• Rabbi’s taught this, “It is better that the words of the law be burned than to be entrusted to a woman.” ​​ [Courson, 595-596]

          • Jesus gives the gospel to a woman and entrusts her to share it with His disciples

        • The disciples doubt was about to change


  • The Disciples Saved (John 20:19-23)

    • Jesus appeared to the disciples

        • It happened on the same day they found the empty tomb

        • The disciples are all together

        • They were behind locked doors, because they were fearful of the Jews

    • Jesus encourages them

        • Shalom! – Peace be with you!

          • He does not condemn them for running away in the garden or for being absent at the crucifixion (although John was there)

          • He offers this same peace to us

          • Romans 5:1-2, Therefore, since we have been justified through faith, we have peace with God through our Lord Jesus Christ, through whom we have gained access by faith into this grace in which we now stand.

        • He proved that He was alive

          • He showed them His hands and side

          • He encouraged them to touch Him and asked for something to eat

          • Luke 24:38-43, He said to them, “Why are you troubled, and why do doubts rise in your minds? ​​ Look at my hands and my feet. ​​ It is I myself! ​​ Touch me and see; a ghost does not have flesh and bones, as you see I have.” ​​ When he had said this, he showed them his hands and feet. ​​ And while they still did not believe it because of joy and amazement, he asked them, “Do you have anything here to eat?” ​​ They gave him a piece of broiled fish, and he took it and ate it in their presence.

        • The disciples are overjoyed

    • Jesus saved them

        • Jesus again pronounced peace to them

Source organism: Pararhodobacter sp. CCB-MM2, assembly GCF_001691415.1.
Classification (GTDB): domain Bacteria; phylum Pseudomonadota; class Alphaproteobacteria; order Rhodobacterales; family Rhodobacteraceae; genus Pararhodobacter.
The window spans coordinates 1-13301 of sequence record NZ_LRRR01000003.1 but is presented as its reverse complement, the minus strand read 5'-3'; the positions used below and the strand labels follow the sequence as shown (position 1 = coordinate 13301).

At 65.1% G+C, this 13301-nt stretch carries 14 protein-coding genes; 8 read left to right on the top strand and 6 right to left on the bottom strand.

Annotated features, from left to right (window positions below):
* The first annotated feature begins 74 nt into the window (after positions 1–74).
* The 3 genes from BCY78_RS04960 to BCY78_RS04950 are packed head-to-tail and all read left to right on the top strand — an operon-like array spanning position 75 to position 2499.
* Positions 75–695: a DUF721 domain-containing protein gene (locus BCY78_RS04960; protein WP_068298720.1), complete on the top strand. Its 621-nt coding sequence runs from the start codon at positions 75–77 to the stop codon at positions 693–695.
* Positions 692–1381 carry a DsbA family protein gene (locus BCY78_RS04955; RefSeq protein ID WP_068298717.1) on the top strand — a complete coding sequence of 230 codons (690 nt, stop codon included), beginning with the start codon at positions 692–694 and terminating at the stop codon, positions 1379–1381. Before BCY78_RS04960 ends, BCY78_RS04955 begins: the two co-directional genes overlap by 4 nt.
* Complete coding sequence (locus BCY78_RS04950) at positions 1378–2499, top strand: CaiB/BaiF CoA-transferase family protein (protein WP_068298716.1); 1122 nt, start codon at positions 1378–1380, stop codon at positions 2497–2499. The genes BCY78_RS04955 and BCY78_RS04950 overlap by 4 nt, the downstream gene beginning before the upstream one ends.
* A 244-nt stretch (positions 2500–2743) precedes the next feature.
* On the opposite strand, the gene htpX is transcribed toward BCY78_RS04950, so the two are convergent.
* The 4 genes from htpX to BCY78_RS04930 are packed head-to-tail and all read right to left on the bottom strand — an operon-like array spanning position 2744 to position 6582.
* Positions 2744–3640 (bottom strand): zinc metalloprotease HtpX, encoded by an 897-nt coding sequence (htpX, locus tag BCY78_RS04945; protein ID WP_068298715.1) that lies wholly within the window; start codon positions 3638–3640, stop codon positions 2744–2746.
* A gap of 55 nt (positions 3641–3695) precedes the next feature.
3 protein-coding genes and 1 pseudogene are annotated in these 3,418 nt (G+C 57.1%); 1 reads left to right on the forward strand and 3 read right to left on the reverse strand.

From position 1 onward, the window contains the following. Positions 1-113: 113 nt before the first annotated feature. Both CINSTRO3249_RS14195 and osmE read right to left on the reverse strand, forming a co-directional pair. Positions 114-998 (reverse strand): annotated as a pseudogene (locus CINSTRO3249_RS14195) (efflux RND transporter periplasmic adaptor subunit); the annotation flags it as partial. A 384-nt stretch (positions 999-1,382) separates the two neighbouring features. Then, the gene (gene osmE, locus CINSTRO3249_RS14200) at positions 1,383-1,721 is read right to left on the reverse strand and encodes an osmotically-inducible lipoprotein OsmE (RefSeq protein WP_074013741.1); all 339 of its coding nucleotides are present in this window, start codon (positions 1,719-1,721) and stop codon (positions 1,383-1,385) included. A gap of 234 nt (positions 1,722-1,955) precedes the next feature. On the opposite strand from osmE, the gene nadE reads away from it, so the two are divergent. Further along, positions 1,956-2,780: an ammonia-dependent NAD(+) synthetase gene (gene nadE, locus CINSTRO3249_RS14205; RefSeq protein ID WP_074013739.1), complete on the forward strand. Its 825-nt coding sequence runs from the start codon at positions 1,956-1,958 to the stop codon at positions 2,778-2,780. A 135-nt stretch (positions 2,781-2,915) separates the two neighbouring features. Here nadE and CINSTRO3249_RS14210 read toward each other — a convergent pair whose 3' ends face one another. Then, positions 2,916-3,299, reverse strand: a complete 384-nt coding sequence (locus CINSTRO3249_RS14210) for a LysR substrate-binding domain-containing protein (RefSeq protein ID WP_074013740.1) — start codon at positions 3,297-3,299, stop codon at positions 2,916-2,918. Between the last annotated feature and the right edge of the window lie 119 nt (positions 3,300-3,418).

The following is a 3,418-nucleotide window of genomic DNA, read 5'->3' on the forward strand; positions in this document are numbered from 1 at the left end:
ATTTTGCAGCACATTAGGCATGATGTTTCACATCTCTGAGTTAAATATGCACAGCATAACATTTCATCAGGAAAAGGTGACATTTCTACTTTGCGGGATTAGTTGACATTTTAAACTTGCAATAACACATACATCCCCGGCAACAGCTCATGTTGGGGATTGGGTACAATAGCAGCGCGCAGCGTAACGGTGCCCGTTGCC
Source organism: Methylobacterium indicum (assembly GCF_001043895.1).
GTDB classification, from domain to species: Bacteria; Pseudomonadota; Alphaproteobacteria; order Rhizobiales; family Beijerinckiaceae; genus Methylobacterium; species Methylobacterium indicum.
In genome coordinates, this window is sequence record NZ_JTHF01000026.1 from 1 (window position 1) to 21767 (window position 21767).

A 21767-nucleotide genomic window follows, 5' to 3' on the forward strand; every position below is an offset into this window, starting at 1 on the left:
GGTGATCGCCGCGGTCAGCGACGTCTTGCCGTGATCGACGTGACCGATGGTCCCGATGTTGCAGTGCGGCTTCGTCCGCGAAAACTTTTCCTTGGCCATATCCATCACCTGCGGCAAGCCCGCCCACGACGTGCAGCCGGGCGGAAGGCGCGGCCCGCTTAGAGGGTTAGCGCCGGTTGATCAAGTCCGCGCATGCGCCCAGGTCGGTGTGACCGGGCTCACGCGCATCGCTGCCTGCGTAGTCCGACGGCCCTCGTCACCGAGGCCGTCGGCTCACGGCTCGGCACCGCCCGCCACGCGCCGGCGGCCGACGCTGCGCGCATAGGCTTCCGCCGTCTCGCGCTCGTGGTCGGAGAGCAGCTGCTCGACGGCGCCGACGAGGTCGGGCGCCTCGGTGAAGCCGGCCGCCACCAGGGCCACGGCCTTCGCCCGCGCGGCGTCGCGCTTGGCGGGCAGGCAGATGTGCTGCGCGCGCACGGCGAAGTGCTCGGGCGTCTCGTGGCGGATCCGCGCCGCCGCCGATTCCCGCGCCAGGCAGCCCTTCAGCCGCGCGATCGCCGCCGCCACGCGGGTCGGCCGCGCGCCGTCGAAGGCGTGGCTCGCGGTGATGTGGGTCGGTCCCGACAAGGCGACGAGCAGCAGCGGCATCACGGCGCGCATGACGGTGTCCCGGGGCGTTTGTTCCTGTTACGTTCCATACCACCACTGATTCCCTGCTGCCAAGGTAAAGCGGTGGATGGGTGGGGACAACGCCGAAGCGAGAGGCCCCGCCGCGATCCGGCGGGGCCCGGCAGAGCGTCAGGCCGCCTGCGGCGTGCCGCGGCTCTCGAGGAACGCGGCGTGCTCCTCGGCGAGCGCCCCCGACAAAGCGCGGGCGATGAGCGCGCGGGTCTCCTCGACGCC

• He is sending them just as the Father had sent Him

        • He breathes on them and says, “Receive the Holy Spirit.”

          • At this point, the disciples are born again. ​​ Although they were already following Jesus, they were not yet regenerated because He had not yet died for their sins.” ​​ [Courson]

          • God had created Adam, but he did not have life until God breathed into him

          • Jesus would be relating to His disciples in a new way

          • We know that Jesus taught His disciples for 40 days after His resurrection, before ascending into Heaven (Acts 1:3)

          • Jesus related to the disciples in a new way at Pentecost

          • Acts 2:1-4, When the day of Pentecost came, they were all together in one place. ​​ Suddenly a sound like the blowing of a violent wind came from heaven and filled the whole house where they were sitting. ​​ They saw what seemed to be tongues of fire that separated and came to rest on each of them. ​​ All of them were filled with the Holy Spirit and began to speak in other tongues as the Spirit enabled them.

        • He states about forgiving and not forgiving sins

          • We know that only God has the right to forgive sins, so what does this verse mean?

          • Jesus gives His disciples authority to announce forgiveness and to warn of guilt, as authorized by the Holy Spirit.” ​​ [Guzik]



We know from the book of Acts that the disciples were filled with the Holy Spirit and began to share boldly about Jesus. ​​ Jesus related to them in a new way, through the Holy Spirit


Jesus wants to relate to you in a new way today

  • Historical faith says, ‘Christ lives!’

    • This is knowing factually that Jesus came alive

    • It’s knowing that Jesus exists – that God exists

    • It’s having a head knowledge

  • Saving faith says, ‘Christ lives in me!’

    • This is taking your head knowledge and applying it to your heart, which is the center of your emotions

    • It’s saying to God that you recognize your rebellion against Him – that you don’t want anything to do with Him, because you want your own way and not His

    • It’s repenting of your sins and turning to Jesus Christ as your Savior – recognizing His perfect sacrifice for you on the cross (Hebrews 9:22b)

    • It’s accepting God’s offer to become a part of His family (John 1:12, Yet to all who received him, to those who believed in his name, he gave the right to become children of God)

    • The moment you receive Jesus into your life, you receive the Holy Spirit as a part of your life

    • You will experience just what the disciples experienced – Jesus relating to you in a new way

    • My Next Step Today Is To: ​​ Believe that Jesus died, was buried, and came alive again to take my punishment for sin, so I can be a part of God’s family.